[Episcopal News Service] Jennifer Baskerville-Burrows first tried to read the Bible when she was 8 years old.

“I thought that is what I should do because I wanted to go to church so bad and nobody was taking me, so I thought I’ll read the Bible,” she said.

Jennifer Baskerville-Burrows

Soon to be 11th bishop, Diocese of Indianapolis
Soon to make history
+ 1st female black diocesan bishop
+ 15th female diocesan bishop
+ 6th female diocesan bishop currently active
+ 26th female bishop diocesan or suffragan
+ 44th black bishop in Episcopal Church history
+ 1,100th bishop in Episcopal Church history
Quote: “My call is to be the best bishop I can be for this diocese.”

That tiny Gideon Bible belonged to her maternal grandfather, Joseph McCray, who would die two years later, after instilling in her a lifelong love of cooking, among other legacies.

“They passed on so long ago but I have been thinking about the sacrifices that they made, and they cannot have imagined that life that I have now,” Baskerville-Burrows said about McCray and his wife, Mary Weaver, during an interview with Episcopal News Service.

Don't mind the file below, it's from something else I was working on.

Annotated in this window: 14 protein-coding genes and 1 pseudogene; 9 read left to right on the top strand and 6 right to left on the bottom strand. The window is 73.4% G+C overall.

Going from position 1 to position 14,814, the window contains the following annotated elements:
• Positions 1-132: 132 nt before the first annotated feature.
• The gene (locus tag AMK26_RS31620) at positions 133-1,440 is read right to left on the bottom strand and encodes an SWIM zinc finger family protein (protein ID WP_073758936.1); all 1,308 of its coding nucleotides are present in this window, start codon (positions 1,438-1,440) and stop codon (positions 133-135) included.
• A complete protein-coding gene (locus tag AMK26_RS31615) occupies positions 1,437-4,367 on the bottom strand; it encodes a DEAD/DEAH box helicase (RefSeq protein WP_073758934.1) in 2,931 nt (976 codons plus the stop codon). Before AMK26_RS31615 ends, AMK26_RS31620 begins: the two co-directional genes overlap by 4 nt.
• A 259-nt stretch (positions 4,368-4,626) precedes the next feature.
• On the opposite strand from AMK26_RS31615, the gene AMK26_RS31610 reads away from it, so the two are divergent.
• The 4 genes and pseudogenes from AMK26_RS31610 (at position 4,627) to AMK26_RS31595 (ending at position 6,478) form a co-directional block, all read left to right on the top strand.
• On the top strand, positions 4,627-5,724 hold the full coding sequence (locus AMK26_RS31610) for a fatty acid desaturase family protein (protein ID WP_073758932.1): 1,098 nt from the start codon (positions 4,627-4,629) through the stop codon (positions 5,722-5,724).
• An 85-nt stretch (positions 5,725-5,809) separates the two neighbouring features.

After a grand liturgy on April 29, Baskerville-Burrows’ life will include being the 11th bishop of the Episcopal Diocese of Indianapolis.

Baskerville-Burrows, who previously served as director of networking for the Diocese of Chicago, will make history that day when Presiding Bishop Michael Curry and more than 40 other bishops call down the Holy Spirit to ordain and consecrate her as the church’s first black female diocesan bishop.

The service will take place just more than 28 years since now-retired Massachusetts Bishop Suffragan Barbara Harris, who also is African-American, became the first woman bishop in the Anglican Communion.

Baskerville-Burrows will succeed Indianapolis’ 10th bishop, Catherine Waynick, who 20 years ago became the fourth woman to lead an Episcopal Church diocese. This will be the first time in the Church’s history that a woman has succeeded another woman in an episcopate.

Baskerville-Burrows is the 26th woman elected bishop in the Episcopal Church and will be the 12th female diocesan bishop, as well as the 44th African-American bishop and the 1,100th bishop overall in the Episcopal Church’s history.

The bishop-elect is also an enrolled member of the Shinnecock Indian Nation, a federally recognized tribe based on Long Island in New York. Her paternal grandfather was a Shinnecock member who grew up on the tribe’s reservation.

Baskerville-Burrows became a Christian as a young adult and chose to join the Episcopal Church at Trinity Church Wall Street in lower Manhattan. She was baptized there in 1989, the year after she graduated from college.